Prev Post Next Post

“Mad Men”: Six Things that Still Hold True About the Advertising Industry

“Mad Men”: Six Things that Still Hold True About the Advertising Industry
written by
Planit Agency

The final episodes of “Mad Men” premiered last night on AMC, and we can’t wait to see how the series ends. We took a look back at some of our favorite moments from the past six and a half seasons (thanks, Netflix!) and compiled this list of six things from the show that still hold true in the advertising industry today.


  1. The art of the pitch is still imperative. Remember when Don Draper pitched the Kodak Carousel account at the end of Season 1? “This is not a spaceship; it’s a time machine,” he said. “It goes backwards and forwards, and it takes us to a place where we ache to go again.” He used photos of his own family and conveyed authentic emotion to bring home the message of nostalgia in one of the most memorable scenes of the season. Potent pitches are still important today. Whether it’s a new business meeting or sharing creative options with a long-time client—setting the scene, telling the story, and revealing the big idea are all essential elements of an effective presentation.
  2. Creative may be the lifeblood of advertising, but having a digital heart is also essential. In the first half of Season 7, SC&P brings in an IBM System/360 and the computer causes a disruption as it takes over the creative lounge. In today’s agency, creative—both digital and traditional—and strategy complement each other, and both are key to a successful campaign. The solutions we create for our clients are driven not only by a passion for bold creative work, but also by data and consumer insights.
  3. Strong relationships are vital to success. The “Mad Men” characters’ strongest relationships are often in the office rather than in their personal lives, and many a deal is cemented over dinner and drinks. Today’s technology lets us remain connected from anywhere, but taking the time to get to know someone in person is still important, and face-to-face meetings, lunches, and dinners are valuable in strengthening these relationships. The trust built among agency teams and with clients facilitates greater success for everyone.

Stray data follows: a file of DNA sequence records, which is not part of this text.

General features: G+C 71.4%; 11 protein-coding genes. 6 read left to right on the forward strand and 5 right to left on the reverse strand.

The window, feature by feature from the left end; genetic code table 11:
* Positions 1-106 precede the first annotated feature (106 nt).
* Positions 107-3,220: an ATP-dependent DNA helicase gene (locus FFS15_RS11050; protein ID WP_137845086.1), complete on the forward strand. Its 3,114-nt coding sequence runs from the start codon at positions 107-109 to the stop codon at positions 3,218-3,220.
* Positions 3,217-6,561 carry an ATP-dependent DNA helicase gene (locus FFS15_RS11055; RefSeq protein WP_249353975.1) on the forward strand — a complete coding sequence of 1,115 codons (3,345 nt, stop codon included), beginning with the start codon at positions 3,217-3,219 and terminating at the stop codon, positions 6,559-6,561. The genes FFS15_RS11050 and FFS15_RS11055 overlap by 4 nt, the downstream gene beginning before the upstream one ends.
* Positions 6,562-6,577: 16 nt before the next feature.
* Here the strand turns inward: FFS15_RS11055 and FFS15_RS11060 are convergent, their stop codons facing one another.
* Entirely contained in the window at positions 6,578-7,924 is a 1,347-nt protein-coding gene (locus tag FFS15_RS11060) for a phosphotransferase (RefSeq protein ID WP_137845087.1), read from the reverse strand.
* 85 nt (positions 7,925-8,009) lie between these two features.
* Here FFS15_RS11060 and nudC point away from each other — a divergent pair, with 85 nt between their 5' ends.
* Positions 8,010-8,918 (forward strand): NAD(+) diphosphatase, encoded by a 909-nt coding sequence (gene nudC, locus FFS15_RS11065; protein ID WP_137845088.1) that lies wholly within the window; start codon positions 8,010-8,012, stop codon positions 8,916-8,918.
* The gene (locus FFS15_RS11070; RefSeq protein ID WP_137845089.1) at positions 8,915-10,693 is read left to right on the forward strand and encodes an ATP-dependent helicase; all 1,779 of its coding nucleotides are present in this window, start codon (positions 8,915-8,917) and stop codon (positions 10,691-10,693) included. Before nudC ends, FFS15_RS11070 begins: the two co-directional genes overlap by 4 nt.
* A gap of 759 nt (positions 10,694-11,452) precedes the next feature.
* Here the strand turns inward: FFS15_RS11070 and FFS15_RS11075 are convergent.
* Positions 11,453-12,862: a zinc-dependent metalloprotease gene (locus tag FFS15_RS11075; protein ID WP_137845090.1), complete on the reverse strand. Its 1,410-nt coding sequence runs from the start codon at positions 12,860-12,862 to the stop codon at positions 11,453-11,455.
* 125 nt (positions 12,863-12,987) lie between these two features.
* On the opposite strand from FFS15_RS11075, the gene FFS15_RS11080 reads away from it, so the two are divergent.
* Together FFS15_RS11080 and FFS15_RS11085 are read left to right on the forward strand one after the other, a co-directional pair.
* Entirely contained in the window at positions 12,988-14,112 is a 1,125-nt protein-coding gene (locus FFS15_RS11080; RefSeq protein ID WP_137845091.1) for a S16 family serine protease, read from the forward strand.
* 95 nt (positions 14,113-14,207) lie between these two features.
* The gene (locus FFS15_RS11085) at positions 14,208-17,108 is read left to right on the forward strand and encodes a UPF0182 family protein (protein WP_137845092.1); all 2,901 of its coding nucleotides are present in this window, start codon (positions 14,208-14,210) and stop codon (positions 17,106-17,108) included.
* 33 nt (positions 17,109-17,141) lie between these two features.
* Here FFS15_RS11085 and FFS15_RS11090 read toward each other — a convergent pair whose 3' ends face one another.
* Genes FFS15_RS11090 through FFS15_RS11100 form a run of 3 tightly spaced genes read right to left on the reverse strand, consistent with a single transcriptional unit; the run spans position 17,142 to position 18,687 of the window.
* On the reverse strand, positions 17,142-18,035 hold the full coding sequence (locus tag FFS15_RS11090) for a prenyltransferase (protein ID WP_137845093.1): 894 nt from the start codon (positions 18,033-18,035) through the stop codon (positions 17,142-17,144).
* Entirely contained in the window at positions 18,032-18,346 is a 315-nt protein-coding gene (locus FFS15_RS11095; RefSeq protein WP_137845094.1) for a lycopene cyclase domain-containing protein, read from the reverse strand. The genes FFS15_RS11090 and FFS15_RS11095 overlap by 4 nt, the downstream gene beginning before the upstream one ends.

4. We go above and beyond to deliver results for our clients. How many episodes show Peggy Olson at the office on a Saturday? Some of us never stop working. When you’re immersed in a campaign, it can be difficult to stop generating and refining ideas, no matter where you are. Late nights and early mornings are part of the deal. And sometimes, like Don Draper sitting in a darkened movie theater, we really do get our best ideas when we’re away from the office.
  5. Branding is powerful. It’s in the work done for clients, from Playtex to Heinz Baked Beans to Burger Chef. It can be seen in each iteration of the agency—who can forget the turning point in Season 4 when Sterling Cooper Draper Price lost the Lucky Strike account and Don penned his “Why I’m Quitting Tobacco” manifesto in an effort to change the mad-men-post-contentconversation? And it’s the essence of Don Draper himself as he struggles to maintain his invented identity. Creating successful brands is essential to “Mad Men,” and it’s still essential in advertising today. The modern agency not only helps create a logo, voice, messaging, and ad campaigns for each client—we create an emotional connection with each audience, as well.
  6. Agencies are swimming in alcohol. This one isn’t completely accurate—we’re definitely not indulging in three-martini lunches or breaking out the whiskey at 11 a.m.—but, well, we do have a beer fridge and bar in our office. Sometimes you just want a little something to get the creative juices flowing or celebrate a successful day.